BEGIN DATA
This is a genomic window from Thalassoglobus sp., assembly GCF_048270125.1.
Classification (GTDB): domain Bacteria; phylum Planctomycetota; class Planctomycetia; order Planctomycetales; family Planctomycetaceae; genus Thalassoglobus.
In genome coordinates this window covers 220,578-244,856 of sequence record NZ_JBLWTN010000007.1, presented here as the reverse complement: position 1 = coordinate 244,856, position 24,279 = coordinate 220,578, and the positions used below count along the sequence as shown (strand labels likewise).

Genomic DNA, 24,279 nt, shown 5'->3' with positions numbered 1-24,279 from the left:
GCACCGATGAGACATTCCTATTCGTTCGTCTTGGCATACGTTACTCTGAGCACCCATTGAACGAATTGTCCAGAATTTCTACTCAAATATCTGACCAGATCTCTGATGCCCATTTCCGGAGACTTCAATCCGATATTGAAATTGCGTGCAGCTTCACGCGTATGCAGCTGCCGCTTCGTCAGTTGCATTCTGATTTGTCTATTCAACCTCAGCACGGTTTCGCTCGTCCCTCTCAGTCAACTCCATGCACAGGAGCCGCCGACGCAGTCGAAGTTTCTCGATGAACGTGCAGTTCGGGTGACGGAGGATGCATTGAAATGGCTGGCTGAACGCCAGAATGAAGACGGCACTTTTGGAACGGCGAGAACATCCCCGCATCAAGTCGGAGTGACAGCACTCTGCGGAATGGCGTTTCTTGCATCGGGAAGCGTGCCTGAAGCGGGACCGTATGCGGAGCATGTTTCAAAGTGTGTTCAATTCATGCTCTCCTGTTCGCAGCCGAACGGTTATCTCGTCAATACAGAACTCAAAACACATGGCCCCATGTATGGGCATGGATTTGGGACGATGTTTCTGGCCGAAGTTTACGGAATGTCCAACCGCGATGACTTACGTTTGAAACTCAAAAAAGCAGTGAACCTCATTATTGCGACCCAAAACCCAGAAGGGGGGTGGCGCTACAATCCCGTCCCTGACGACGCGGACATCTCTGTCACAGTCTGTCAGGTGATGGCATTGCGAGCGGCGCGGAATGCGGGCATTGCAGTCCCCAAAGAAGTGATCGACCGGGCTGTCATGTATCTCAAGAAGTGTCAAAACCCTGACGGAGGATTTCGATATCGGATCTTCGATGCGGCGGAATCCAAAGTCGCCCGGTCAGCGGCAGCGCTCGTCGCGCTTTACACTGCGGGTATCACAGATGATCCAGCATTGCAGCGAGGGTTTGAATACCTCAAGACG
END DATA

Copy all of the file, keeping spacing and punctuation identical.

This is a genomic window from Thalassoglobus sp., assembly GCF_048270125.1.
Classification (GTDB): domain Bacteria; phylum Planctomycetota; class Planctomycetia; order Planctomycetales; family Planctomycetaceae; genus Thalassoglobus.
In genome coordinates this window covers 220,578-244,856 of sequence record NZ_JBLWTN010000007.1, presented here as the reverse complement: position 1 = coordinate 244,856, position 24,279 = coordinate 220,578, and the positions used below count along the sequence as shown (strand labels likewise).

Genomic DNA, 24,279 nt, shown 5'->3' with positions numbered 1-24,279 from the left:
GCACCGATGAGACATTCCTATTCGTTCGTCTTGGCATACGTTACTCTGAGCACCCATTGAACGAATTGTCCAGAATTTCTACTCAAATATCTGACCAGATCTCTGATGCCCATTTCCGGAGACTTCAATCCGATATTGAAATTGCGTGCAGCTTCACGCGTATGCAGCTGCCGCTTCGTCAGTTGCATTCTGATTTGTCTATTCAACCTCAGCACGGTTTCGCTCGTCCCTCTCAGTCAACTCCATGCACAGGAGCCGCCGACGCAGTCGAAGTTTCTCGATGAACGTGCAGTTCGGGTGACGGAGGATGCATTGAAATGGCTGGCTGAACGCCAGAATGAAGACGGCACTTTTGGAACGGCGAGAACATCCCCGCATCAAGTCGGAGTGACAGCACTCTGCGGAATGGCGTTTCTTGCATCGGGAAGCGTGCCTGAAGCGGGACCGTATGCGGAGCATGTTTCAAAGTGTGTTCAATTCATGCTCTCCTGTTCGCAGCCGAACGGTTATCTCGTCAATACAGAACTCAAAACACATGGCCCCATGTATGGGCATGGATTTGGGACGATGTTTCTGGCCGAAGTTTACGGAATGTCCAACCGCGATGACTTACGTTTGAAACTCAAAAAAGCAGTGAACCTCATTATTGCGACCCAAAACCCAGAAGGGGGGTGGCGCTACAATCCCGTCCCTGACGACGCGGACATCTCTGTCACAGTCTGTCAGGTGATGGCATTGCGAGCGGCGCGGAATGCGGGCATTGCAGTCCCCAAAGAAGTGATCGACCGGGCTGTCATGTATCTCAAGAAGTGTCAAAACCCTGACGGAGGATTTCGATATCGGATCTTCGATGCGGCGGAATCCAAAGTCGCCCGGTCAGCGGCAGCGCTCGTCGCGCTTTACACTGCGGGTATCACAGATGATCCAGCATTGCAGCGAGGGTTTGAATACCTCAAGACG